If you’re like me you might struggle with teaching students the language of music in that you only see them for one 40 minute class time per week. Some important questions to ask might be; Can anyone learn anything in that amount of time? What are the most effective ways to maximize learning time? What techniques and strategies might I employ to maximize learning? How can I teach and assess in that amount of time? What are some of the critical elements of music that students should retain from my curriculum?
These are tough questions that many music educators ask themselves every time they sit down to lesson plan. The biggest problems? For me, it’s the quantity of music materials, resources, concepts, standards, activities, music, etc. that I can choose to use in my classroom and the fact that I’m teaching 7 grade levels that include differentiated abilities within grade levels.
Music educators have various background, some may have Kodaly training, some Orff, instrumental backgrounds, vocal backgrounds, Music Theater backgrounds and some teach with little more than their own personal experience. How are we as music educators with various educational levels supposed to answer to and conform to standards of excellence?
I don’t have all the answers, but I do feel overwhelmed sometimes. For example:
Do I just focus on Valentines Songs? Do I try to sing Valentine’s songs and play instruments? Sing? Perform? Notation activities?
What about President’s Day? Patriotic music?
Let’s go back to my original questions.
What are the most effective ways to maximize learning time? What techniques and strategies might I employ to maximize learning? How can I teach and assess in that amount of time? What are some of the critical elements of music that students should retain from my curriculum?
1-CHOOSE A THEME for the MONTH or the QUARTER.
I plan my lessons by the month and use holiday, seasonal, and, or curriculum themes.
In January I use Winter Themes, Snowman puppets, Snowman activity songs, Winter songs and games in addition to the Holiday themed materials like Martin Luther King Jr. Songs and activities.
I have found when the students come in the room and see the Snowman puppets they can relate to the lesson better because they have Winter based lessons in their classrooms.
I do not use only Winter Themed materials though. 4th graders may be doing Folk Dances which have no Winter theme-but we might do a Winter Rhythm or notation activity at the beginning of class to tie into the Winter theme.
2- CHOOSE SEQUENTIAL LEARNING GOALS FOR EACH GRADE BASED ON STATE OR NATIONAL STANDARDS.
I have found that creating sequential learning goals and lessons is critical to overall retention of music skills. What I mean is that over a 4-9 week period, we focus on one concept during the main part of the lesson.
My state has so many standards that I can’t possibly teach them all in one year for each grade level, so I choose the ones that I feel are most important and I really focus on those standards. I may teach some lessons that will highlight the others-but I have found that focusing on fewer concepts and learning them well is more important than students experiencing everything and not really INTERNALIZING any concepts.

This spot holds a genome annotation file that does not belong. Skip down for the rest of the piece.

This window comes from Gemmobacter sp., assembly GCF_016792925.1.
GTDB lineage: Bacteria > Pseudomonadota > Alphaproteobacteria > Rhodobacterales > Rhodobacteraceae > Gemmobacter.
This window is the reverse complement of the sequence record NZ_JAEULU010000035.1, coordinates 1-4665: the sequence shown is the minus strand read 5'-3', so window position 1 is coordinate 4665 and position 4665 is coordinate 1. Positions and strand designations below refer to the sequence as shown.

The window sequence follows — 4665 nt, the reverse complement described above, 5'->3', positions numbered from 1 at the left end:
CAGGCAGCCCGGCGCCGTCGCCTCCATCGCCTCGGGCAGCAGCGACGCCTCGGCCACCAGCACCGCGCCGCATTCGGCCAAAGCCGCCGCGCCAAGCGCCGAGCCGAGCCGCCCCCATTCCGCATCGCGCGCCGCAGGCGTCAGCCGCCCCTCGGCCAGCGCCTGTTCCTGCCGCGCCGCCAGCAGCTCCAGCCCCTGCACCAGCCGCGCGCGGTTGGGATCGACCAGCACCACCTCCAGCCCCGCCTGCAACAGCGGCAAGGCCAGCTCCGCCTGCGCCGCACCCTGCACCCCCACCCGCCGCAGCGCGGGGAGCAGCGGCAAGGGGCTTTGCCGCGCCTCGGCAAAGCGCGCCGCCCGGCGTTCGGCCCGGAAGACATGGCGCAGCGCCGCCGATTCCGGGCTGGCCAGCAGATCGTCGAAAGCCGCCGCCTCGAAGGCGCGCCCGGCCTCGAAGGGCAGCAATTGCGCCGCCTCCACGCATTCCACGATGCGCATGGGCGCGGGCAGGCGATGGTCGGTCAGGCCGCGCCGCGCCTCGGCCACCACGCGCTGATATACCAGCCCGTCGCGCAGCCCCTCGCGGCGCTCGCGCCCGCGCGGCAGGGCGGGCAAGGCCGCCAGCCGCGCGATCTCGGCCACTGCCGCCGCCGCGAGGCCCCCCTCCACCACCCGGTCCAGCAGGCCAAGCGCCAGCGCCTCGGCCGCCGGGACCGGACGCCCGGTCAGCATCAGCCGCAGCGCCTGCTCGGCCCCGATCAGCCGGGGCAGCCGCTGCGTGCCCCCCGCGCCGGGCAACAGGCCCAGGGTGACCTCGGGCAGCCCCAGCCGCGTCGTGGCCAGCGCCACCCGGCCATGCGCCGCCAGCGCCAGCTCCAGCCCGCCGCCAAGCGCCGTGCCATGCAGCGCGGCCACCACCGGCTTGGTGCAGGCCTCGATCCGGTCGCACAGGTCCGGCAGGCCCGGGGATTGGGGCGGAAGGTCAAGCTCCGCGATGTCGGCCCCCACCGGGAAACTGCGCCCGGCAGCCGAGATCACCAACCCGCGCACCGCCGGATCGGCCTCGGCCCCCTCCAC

I have chosen certain Music Concepts that are important for each grade. Standards aside-you may want to think in terms of how a child sees your class. If the child were to choose what he wanted to learn, the words might sound more like this:
3-CHOOSE ONE MUSIC CONCEPT TO FOCUS ON FOR 4-6 LESSONS
MUSIC CONCEPT LESSONS
Week 1: Present Music Concept through puppets, smartboard, visuals, listening activity, youtube, teacher performance, video, or game.
Week 2: Review through students participation by interacting with the “activity” used to present. Reinforce through a game or printable.
Week 3: Review and Reinforce through game, add playing instruments or other activities such as printables, games, performance. Try using some concept Centers.
Week 4: Have students share what they know either in an assessment or performance.
CLOSURE: Student feedback on “what you’ve learned” and “how you rated”.
4-CHOOSE A CURRICULUM YOU ARE PASSIONATE ABOUT AND WILL GIVE YOUR STUDENTS SOMETHING TO REMEMBER
I decided to have offer a broad musical experience to the students at my school. I structure my grade curriculum like this:
Singing-Kodaly methodology and Orff Instruments combined with Note reading and Composition, Folk Music, Multi-Cultural Music and Composers (this is just the basics)
3RD GRADE -UKULELE
4TH GRADE-Singing-Kodaly methodology and Orff Instruments combined with Note reading and Composition, Folk Music, Multi-Cultural Music and Composers (this is just the basics) a strong focus on note reading during the 3rd and 4th quarter to prepare for Band, Strings or Keyboards
5th GRADE -Keyboards and Notation
I offer a CHORUS program before school for my students who love to sing.
Don’t get discouraged and try to work with the students and parents at your school. My students love to play instruments! They also like to sing! Lucky me! You’ll find your groove as you work through the process. Start with a framework of basic skills and slowly progress through the concepts. These are just some general ideas that might help you structure your curriculum so that it flows more easily from month to month and year to year. The end goal is to have those Kinders reading, playing and composing music by the time they are in 4th or 5th grade. It’s a tall order!
Here are some resources available to help you plan out your Curriculum. I am in no way affiliated with either of these products, but can recommend them to you to check out.